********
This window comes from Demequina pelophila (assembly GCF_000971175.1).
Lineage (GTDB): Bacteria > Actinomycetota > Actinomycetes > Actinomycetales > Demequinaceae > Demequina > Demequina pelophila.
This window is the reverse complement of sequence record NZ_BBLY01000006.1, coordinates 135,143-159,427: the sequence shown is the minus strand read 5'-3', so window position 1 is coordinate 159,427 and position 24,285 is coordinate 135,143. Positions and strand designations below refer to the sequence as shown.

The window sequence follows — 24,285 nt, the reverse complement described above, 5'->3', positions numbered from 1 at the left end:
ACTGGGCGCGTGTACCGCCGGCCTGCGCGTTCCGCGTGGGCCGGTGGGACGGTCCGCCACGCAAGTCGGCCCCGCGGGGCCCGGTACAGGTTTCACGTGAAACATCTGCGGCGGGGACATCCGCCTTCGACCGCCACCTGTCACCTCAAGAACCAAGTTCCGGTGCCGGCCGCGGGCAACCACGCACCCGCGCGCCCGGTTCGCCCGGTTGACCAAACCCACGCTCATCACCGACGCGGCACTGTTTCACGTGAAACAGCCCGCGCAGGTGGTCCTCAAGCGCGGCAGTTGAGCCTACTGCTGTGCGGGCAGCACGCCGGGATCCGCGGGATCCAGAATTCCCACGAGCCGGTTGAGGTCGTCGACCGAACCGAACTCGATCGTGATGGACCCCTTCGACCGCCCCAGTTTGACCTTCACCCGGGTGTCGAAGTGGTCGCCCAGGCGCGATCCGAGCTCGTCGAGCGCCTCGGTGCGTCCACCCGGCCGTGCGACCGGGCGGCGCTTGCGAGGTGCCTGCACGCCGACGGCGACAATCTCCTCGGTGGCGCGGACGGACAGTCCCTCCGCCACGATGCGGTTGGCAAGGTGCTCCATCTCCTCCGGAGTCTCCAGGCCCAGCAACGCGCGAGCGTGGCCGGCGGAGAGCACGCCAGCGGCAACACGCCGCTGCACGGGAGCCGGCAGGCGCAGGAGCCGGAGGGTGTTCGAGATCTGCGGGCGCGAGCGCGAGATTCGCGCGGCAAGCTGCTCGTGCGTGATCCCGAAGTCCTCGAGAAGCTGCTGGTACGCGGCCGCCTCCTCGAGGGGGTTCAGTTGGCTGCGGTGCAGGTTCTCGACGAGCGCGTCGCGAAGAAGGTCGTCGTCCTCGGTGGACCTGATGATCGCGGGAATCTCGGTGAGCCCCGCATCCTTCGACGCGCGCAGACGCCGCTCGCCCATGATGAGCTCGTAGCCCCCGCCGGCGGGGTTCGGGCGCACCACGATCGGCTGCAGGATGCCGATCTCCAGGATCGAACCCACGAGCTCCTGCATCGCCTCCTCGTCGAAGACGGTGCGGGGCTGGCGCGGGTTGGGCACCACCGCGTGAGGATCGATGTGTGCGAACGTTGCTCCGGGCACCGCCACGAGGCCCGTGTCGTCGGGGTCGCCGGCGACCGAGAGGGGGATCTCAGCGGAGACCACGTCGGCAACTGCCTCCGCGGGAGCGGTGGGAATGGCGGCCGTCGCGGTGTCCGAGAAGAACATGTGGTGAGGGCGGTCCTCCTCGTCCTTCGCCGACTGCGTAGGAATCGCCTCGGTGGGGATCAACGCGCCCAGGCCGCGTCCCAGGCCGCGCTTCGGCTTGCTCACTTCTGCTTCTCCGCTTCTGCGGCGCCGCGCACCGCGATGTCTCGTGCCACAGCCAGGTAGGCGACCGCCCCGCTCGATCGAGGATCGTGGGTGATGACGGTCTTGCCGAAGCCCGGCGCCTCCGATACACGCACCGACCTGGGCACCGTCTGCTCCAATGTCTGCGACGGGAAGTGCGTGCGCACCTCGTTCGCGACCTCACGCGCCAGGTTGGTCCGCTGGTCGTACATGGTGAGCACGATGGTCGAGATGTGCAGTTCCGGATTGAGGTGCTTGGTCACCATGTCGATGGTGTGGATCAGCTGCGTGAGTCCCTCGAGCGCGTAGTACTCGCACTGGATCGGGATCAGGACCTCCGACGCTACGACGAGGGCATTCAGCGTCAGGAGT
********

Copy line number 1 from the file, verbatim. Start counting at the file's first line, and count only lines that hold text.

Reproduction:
This window comes from Demequina pelophila (assembly GCF_000971175.1).